Sunday, January 13, 2008

Astronomy at Last

Before I get on to the business of boring most of my loyal readers to tears, I'd like to mention some big news coming up tomorrow. (Or rather today for most of you by now.)

The MESSENGER spacecraft is flying by Mercury tomorrow, and it's the closest look we've ever had. In fact, it's been 33 years since we sent anything out that way. It's going to take awhile for MESSENGER to settle into orbit, but for now we're expecting great things tomorrow. It's worth checking out the mission website. I have to say, though, that Tom's Astro Blog is my favorite source for excitement on this one.

It's been over two months since I was last able to drive out someplace dark with my telescope and have a good look at the sky. That's a long time when one has an addiction to ancient photons. (The light that hits your eye when you look at far-away objects left a looooong time ago.)

So, here is a slightly modified version of the observation report that I posted to my astronomy group's mailing list today. I haven't changed any names to protect the guilty or anything, but it gives some idea of the number of crazy people who drive on long, twisty roads in order to grab some sky.

Weather at Coe was comfortable for observing. Temp hovered around 45, and there wasn't a lot of wind. The fog mostly covered the valley, and stayed away from all of us until a little after midnight.

My triumph of the night was getting my scope collimated. This sounds silly until I realize that I've never actually managed to get it in decent working order on my own before now. Last summer, Larry introduced me to the world of barlowed laser collimation, but I had a hard time wrapping my head around it until now. Well, I got things mostly aligned before I left home, and then fine-tuned up at Coe. Ahhhhhhhhhhh, success. Thanks to everyone who's ever patiently tried to help me with this!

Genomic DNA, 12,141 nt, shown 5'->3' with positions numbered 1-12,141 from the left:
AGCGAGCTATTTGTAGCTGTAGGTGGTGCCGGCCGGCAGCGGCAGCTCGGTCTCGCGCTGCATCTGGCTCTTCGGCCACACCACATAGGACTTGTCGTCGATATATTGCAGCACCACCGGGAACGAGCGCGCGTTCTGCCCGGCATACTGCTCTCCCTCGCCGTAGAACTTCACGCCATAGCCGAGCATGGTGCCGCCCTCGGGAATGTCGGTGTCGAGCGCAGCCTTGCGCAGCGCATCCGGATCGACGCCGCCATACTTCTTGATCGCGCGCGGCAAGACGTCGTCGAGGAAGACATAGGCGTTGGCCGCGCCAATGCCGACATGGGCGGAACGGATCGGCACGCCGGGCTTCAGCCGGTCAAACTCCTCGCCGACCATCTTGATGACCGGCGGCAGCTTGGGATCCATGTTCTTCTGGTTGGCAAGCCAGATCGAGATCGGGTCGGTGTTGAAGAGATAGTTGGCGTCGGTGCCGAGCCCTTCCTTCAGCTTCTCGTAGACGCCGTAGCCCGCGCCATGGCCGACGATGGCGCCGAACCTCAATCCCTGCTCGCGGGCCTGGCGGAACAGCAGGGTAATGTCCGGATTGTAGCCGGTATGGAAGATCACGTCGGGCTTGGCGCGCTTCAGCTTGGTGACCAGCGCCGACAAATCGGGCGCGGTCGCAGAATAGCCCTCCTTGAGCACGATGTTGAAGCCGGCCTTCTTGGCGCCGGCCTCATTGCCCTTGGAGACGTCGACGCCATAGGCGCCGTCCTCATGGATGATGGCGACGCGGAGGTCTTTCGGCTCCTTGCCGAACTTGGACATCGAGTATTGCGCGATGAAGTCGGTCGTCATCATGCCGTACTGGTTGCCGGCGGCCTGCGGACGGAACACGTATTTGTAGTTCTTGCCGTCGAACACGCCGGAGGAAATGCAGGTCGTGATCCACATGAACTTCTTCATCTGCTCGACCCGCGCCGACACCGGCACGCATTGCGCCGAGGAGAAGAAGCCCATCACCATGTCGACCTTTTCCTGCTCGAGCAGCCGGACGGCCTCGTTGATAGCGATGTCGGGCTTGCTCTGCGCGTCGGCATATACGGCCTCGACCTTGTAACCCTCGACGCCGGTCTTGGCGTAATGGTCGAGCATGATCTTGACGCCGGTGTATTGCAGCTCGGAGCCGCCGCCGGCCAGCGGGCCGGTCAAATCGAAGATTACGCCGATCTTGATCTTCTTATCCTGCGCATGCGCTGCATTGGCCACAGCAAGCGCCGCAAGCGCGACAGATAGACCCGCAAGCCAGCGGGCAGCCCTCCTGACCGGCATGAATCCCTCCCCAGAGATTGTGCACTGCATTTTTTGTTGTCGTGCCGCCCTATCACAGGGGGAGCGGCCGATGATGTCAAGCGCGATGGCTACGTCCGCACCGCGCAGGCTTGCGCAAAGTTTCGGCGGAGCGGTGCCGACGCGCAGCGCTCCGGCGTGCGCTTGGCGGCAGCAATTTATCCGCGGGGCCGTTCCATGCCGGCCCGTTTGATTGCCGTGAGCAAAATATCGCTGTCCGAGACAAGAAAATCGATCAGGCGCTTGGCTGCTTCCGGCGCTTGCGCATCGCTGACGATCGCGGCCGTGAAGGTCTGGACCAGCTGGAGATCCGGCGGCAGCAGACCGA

This was also the first night out under dark skies for my 17mm Orion Stratus eyepiece. I'd been pretty disappointed with it here under the lights in San Jose because I kept getting reflections of my face in all of that glass. Under dark skies, however, it was an entirely different beast. Absolutely spectacular view of the Orion nebula. It is filling the higher quality, multi-purpose niche I had planned for it very nicely.

Seeing last night was decent enough that I had an opportunity to really mag up on some planets and enjoy. Mars was very nice through my 4.8mm Nagler, especially once Peter lent me his orange Mars filter. After I gave that back, I tried my plain old moon filter and I think I'll be happy looking through that. Not much detail to be seen, but I had myself convinced that I saw something darkish in one spot.

Also looking lovely at high mag was Saturn. (Thanks for reminding me it was up there, Daniel. And for sharing your meteorite samples-cool!!!) I could not believe how crisp and clear it looked. Aside from seeing a bit of differentiation in the rings, I saw some bands of color on the planet itself. What a thing of beauty!

It was nice to have a night to just putter. When I asked Peter about "that big fuzzy spot right there" I was delighted to learn it was the Beehive cluster, and had a good time looking at that in both my regular XT8 and the new ST80 I got at the SJAA swapmeet. Tony showed me the "37 cluster" in Orion which was a hoot, and probably my favorite new-to-me thing of the night.

The Feb Sky & Telescope has an article about Serius B that caught my eye. Many of you more experienced hands will be shocked, shocked I tell you to learn that I did not see it with my 8" of aperture last night. :)

And of course, the best of all was being out under the stars with a bunch of wonderful and like-minded people. I've been missing you guys! It's an inspiring crowd, and I always come home too excited to sleep. I hope everyone made it back down through the fog ok, and look forward to more good observing nights soon.

There you have it, folks, my first observation report of the new year! And, as a bonus for those of you who stuck through that report to the bitter end, I will now link to the incredible must-have product for all space cadets. (Thank you, Bad Astronomer.)


Roni said...

I have to say, again, that it's great that you've found a hobby that can last. Not many people have those. On top of that you've managed to share that excitement with your friends and family in a way that makes us more excited about it, too. Again, not many people can do that without coming off as boring or pushy. I've found myself remembering more about the stars lately instead of saying, "huh, that's interesting" and then promptly thinking about something else.

Glad to hear that you're getting outside again after all of that rain.

Roni said...

Oh, and Peter's Darwin shirt came in the mail today. It looks way cool! Thanks for the shout out on your blog :)